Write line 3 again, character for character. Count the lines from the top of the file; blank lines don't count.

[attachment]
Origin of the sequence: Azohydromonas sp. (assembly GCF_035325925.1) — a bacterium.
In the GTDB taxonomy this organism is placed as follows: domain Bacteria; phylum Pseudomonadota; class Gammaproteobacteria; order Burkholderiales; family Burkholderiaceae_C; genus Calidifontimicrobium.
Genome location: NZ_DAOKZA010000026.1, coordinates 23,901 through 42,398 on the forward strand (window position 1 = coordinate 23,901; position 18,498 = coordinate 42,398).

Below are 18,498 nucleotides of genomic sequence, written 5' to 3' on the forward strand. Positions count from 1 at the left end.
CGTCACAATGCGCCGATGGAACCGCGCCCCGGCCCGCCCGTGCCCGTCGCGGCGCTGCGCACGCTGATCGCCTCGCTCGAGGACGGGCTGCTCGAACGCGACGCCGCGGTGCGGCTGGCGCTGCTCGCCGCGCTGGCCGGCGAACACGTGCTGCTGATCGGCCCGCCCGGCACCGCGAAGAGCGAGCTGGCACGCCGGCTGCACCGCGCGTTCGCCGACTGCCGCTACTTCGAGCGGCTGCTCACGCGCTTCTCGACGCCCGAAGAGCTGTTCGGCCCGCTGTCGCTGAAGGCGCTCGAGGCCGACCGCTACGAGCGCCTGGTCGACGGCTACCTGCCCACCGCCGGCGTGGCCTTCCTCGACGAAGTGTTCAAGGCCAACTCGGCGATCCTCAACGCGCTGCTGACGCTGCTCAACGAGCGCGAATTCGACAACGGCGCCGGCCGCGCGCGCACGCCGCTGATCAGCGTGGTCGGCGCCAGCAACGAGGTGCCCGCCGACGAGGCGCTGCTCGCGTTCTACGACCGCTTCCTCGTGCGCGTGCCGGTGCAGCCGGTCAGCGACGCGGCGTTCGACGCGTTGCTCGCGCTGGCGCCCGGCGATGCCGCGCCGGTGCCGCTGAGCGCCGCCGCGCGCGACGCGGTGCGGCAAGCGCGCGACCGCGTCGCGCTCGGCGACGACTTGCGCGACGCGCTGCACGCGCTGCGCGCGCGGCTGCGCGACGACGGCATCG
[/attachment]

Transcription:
Genome location: NZ_DAOKZA010000026.1, coordinates 23,901 through 42,398 on the forward strand (window position 1 = coordinate 23,901; position 18,498 = coordinate 42,398).